The Taliban hang the bodies of four alleged criminals in squares in Herat
The macabre spectacle went on for hours and attracted many onlookers
Special envoy to Herat, AfghanistanThe macabre spectacle went on for hours and took place in different parts of the city, so it was hard to miss even if you didn't want to. The Taliban have shown this Saturday in the city of Herat, in the northwest of Afghanistan, that they are still as beastly as ever: they have hung the lifeless bodies of four men on cranes and have kept them exposed for hours in different public squares. Their aim is the same as it was twenty years ago: to teach the whole world a lesson. The executed men were supposed to be kidnappers who had abducted a money changer and his son. Hundreds of men gathered at the places where the bodies were displayed, and most shockingly, most of them were pleased that the alleged criminals had been executed in a city where kidnapping of businessmen and robberies were the order of the day.
The executions, however, have taken everyone by surprise. Especially because Herat is a city where you hardly see Taliban on the streets and, if they do walk around, they do so discreetly. Nothing like Kabul, where the radicals' flag flies everywhere and every now and then you come across a van full of armed bearded men. But that the Taliban are here in Herat was amply demonstrated this Saturday.
Punishing the kidnappers
At around two o'clock in the afternoon, news began to spread on social media that four men had been publicly hanged in the city. And, naturally, a lot of onlookers gathered around immediately. In Mustufiat Square, which is a kind of roundabout with a fountain and a monument in the middle, a crane was parked with one of the bodies hanging from it. It was completely bloodied, and a big sign hung on its chest saying: "All kidnappers will be punished in this way".
"We carried out an operation at ten o'clock in the morning and killed one kidnapper and captured the other three", explained a group of Taliban who were at the foot of the crane watching the sinister spectacle, to justify the fact that the body was in such a pitiful condition. That is to say, they have implied that the executed was already dead when he was hanged. They also claimed that a Taliban had been wounded in the operation and that the executed had kidnapped a money changer and his son the day before. In other words, that they had it coming to them and that all they had done was simply to comply with Islamic law.
A law that, according to the comments of the people who gathered at the place where the body was found, has been very well received. Herat is the only city in Afghanistan, next to Kabul, that has a particularly active industrial zone, where dozens of companies are concentrated. But running a business in the city had become a headache in recent years. Robberies and express kidnappings of businessmen were common, and the kidnappers always demanded astronomical amounts of money for ransom.
"I think what the Taliban have done is very good and they should do it more often. You will see how this will change things", predicted Abdul Tawa, a 34-year-old construction businessman who, like so many others, came to see the body of the executed man. In fact, there were so many onlookers that monumental traffic jams formed in each of the squares where an executed man was hanging. Many filmed it with their cell phones as if it were a simple attraction and not the body of a human being. Also, street vendors selling bottles of water have appeared on the scene, because the scene could be very macabre, but no occasion should be wasted to do business.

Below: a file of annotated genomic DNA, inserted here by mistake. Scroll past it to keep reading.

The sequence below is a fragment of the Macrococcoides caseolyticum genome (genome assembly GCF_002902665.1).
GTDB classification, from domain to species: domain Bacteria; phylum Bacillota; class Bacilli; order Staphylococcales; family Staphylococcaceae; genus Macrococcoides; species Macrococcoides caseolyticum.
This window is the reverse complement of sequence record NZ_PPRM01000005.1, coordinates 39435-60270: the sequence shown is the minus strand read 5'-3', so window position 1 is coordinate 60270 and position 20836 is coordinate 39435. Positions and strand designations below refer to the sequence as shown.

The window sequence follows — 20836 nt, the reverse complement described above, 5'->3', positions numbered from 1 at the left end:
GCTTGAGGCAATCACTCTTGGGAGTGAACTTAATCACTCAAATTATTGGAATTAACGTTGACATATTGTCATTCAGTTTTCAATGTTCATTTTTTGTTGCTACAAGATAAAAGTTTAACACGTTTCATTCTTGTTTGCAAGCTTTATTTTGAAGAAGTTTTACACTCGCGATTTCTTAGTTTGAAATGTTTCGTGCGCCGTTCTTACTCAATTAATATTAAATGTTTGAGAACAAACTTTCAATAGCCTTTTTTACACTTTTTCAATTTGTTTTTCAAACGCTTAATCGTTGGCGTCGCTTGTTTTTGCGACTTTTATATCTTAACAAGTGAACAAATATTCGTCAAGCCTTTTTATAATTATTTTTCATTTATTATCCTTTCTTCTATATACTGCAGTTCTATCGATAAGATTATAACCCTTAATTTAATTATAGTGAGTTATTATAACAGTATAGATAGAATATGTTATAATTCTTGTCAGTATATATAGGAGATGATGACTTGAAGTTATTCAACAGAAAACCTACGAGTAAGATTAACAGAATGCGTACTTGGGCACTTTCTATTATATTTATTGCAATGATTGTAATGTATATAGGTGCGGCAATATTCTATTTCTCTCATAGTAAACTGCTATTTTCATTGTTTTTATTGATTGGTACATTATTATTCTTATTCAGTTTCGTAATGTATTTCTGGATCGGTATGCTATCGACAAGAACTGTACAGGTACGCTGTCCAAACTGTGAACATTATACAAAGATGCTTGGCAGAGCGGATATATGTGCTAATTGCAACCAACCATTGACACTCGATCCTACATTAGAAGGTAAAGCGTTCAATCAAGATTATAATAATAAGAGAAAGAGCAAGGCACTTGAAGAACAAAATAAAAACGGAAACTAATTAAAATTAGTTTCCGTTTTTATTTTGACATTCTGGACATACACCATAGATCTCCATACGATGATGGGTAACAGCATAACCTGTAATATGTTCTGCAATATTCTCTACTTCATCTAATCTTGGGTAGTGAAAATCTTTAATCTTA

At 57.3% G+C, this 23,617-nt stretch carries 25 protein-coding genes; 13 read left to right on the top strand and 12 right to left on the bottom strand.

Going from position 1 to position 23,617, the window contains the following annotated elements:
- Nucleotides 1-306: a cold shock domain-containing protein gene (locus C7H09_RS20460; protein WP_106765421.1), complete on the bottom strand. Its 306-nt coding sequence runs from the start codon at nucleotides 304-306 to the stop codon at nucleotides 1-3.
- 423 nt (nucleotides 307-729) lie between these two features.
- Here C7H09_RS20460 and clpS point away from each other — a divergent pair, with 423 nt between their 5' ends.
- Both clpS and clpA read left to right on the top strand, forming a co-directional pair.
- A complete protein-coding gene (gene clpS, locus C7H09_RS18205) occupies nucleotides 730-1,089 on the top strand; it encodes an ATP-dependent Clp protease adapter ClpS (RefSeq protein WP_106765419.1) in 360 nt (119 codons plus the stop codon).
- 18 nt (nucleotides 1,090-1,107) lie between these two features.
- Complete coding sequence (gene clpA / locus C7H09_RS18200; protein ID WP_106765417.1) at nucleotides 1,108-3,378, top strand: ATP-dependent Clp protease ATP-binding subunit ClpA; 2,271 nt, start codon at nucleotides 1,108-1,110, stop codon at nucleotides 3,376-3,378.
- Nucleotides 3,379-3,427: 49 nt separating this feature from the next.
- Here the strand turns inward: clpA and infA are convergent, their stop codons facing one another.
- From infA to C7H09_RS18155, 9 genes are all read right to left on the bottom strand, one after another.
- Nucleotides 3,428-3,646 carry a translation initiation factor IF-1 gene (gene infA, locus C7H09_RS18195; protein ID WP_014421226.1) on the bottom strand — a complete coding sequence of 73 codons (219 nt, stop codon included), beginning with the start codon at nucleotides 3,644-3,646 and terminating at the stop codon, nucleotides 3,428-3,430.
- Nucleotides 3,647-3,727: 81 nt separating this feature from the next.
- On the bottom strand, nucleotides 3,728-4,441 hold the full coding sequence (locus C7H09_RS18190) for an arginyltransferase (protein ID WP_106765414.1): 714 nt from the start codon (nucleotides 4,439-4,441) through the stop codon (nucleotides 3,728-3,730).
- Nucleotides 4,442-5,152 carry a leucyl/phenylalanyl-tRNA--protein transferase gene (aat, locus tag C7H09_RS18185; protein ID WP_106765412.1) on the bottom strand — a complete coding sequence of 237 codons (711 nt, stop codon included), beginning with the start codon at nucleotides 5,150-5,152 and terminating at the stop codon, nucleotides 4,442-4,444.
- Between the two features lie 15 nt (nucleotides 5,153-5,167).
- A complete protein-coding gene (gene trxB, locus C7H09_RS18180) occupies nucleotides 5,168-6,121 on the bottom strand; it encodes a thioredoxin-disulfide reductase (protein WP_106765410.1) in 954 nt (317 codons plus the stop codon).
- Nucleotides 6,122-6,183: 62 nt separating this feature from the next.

"I heard about it through Facebook and came here because I wanted to see with my own eyes what the Taliban do with criminals", justified Ahmad Ahmadi, a 27-year-old shopkeeper who was also in full agreement with this kind of extreme measures. "If the previous government had done the same, we wouldn't have so many problems now", noted another onlooker, Qabir Ahmad, a 57-year-old retired military officer. And even a 23-year-old computer science student, Abdul Ahad, also defended this kind of public display: "It's a lesson for everyone". He made it clear, however, that he was passing by out of chance - he had not gone there on purpose.
The bodies have been hanging for hours in the sun. At one point one of the cranes drove through the city with one of them, while behind it followed dozens of men on motorcycles trying to film the scene. Because they were all men, there was not a single woman in the places where the bodies were exposed. Still, it was hard to miss them. "Oh, don't tell me about it. I've seen it from afar and my body's all twisted up", commented Setara, a doctor who also happened to be passing by the area.
But even before this macabre public display, Heratis agreed that security in the city has improved dramatically since the arrival of the Taliban. "I used to close my shop at five in the afternoon, and now I have no problem keeping it open until the evening", commented Ali Ahmad, who runs a printing shop on Ghudom Street, where a lot of stationery shops are concentrated, on Saturday morning. Like him, other shopkeepers say the same thing. And after what happened on Saturday, security could be even better.